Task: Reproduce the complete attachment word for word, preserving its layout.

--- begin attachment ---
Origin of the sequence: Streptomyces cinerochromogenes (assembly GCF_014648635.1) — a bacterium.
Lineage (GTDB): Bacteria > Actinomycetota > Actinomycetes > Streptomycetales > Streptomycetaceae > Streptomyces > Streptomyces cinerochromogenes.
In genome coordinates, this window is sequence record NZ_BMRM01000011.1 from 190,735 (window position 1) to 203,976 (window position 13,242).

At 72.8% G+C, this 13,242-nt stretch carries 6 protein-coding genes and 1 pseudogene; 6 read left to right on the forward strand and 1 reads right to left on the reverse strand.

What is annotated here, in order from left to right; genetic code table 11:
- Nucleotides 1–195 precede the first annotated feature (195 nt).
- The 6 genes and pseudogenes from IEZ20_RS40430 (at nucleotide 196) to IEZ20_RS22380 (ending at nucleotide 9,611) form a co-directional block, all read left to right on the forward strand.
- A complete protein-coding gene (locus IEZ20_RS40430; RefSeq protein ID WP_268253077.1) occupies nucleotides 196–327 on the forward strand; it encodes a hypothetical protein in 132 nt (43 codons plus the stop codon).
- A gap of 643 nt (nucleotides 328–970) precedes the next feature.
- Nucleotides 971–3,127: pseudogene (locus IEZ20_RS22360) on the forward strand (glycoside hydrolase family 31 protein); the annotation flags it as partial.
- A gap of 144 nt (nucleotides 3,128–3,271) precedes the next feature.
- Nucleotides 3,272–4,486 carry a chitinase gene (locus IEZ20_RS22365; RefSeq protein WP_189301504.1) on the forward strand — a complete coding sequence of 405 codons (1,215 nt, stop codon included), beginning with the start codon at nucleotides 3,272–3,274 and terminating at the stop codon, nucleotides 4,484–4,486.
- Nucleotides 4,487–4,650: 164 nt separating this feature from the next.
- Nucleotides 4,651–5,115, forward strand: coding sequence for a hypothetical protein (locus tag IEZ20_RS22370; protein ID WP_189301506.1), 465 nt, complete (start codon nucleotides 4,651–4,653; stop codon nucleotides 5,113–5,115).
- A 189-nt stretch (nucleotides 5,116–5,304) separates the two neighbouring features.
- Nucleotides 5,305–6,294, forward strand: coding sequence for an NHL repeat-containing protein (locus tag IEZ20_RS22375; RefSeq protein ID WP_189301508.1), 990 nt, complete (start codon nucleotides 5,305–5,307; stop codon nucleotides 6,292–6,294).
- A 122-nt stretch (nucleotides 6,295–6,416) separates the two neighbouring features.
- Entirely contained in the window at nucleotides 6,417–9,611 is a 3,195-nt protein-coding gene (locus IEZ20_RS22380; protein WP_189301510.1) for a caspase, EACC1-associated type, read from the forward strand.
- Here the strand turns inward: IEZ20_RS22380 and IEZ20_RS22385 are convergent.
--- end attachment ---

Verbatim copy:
Origin of the sequence: Streptomyces cinerochromogenes (assembly GCF_014648635.1) — a bacterium.
Lineage (GTDB): Bacteria > Actinomycetota > Actinomycetes > Streptomycetales > Streptomycetaceae > Streptomyces > Streptomyces cinerochromogenes.
In genome coordinates, this window is sequence record NZ_BMRM01000011.1 from 190,735 (window position 1) to 203,976 (window position 13,242).

At 72.8% G+C, this 13,242-nt stretch carries 6 protein-coding genes and 1 pseudogene; 6 read left to right on the forward strand and 1 reads right to left on the reverse strand.

What is annotated here, in order from left to right; genetic code table 11:
- Nucleotides 1–195 precede the first annotated feature (195 nt).
- The 6 genes and pseudogenes from IEZ20_RS40430 (at nucleotide 196) to IEZ20_RS22380 (ending at nucleotide 9,611) form a co-directional block, all read left to right on the forward strand.
- A complete protein-coding gene (locus IEZ20_RS40430; RefSeq protein ID WP_268253077.1) occupies nucleotides 196–327 on the forward strand; it encodes a hypothetical protein in 132 nt (43 codons plus the stop codon).
- A gap of 643 nt (nucleotides 328–970) precedes the next feature.
- Nucleotides 971–3,127: pseudogene (locus IEZ20_RS22360) on the forward strand (glycoside hydrolase family 31 protein); the annotation flags it as partial.
- A gap of 144 nt (nucleotides 3,128–3,271) precedes the next feature.
- Nucleotides 3,272–4,486 carry a chitinase gene (locus IEZ20_RS22365; RefSeq protein WP_189301504.1) on the forward strand — a complete coding sequence of 405 codons (1,215 nt, stop codon included), beginning with the start codon at nucleotides 3,272–3,274 and terminating at the stop codon, nucleotides 4,484–4,486.
- Nucleotides 4,487–4,650: 164 nt separating this feature from the next.
- Nucleotides 4,651–5,115, forward strand: coding sequence for a hypothetical protein (locus tag IEZ20_RS22370; protein ID WP_189301506.1), 465 nt, complete (start codon nucleotides 4,651–4,653; stop codon nucleotides 5,113–5,115).
- A 189-nt stretch (nucleotides 5,116–5,304) separates the two neighbouring features.
- Nucleotides 5,305–6,294, forward strand: coding sequence for an NHL repeat-containing protein (locus tag IEZ20_RS22375; RefSeq protein ID WP_189301508.1), 990 nt, complete (start codon nucleotides 5,305–5,307; stop codon nucleotides 6,292–6,294).
- A 122-nt stretch (nucleotides 6,295–6,416) separates the two neighbouring features.
- Entirely contained in the window at nucleotides 6,417–9,611 is a 3,195-nt protein-coding gene (locus IEZ20_RS22380; protein WP_189301510.1) for a caspase, EACC1-associated type, read from the forward strand.
- Here the strand turns inward: IEZ20_RS22380 and IEZ20_RS22385 are convergent.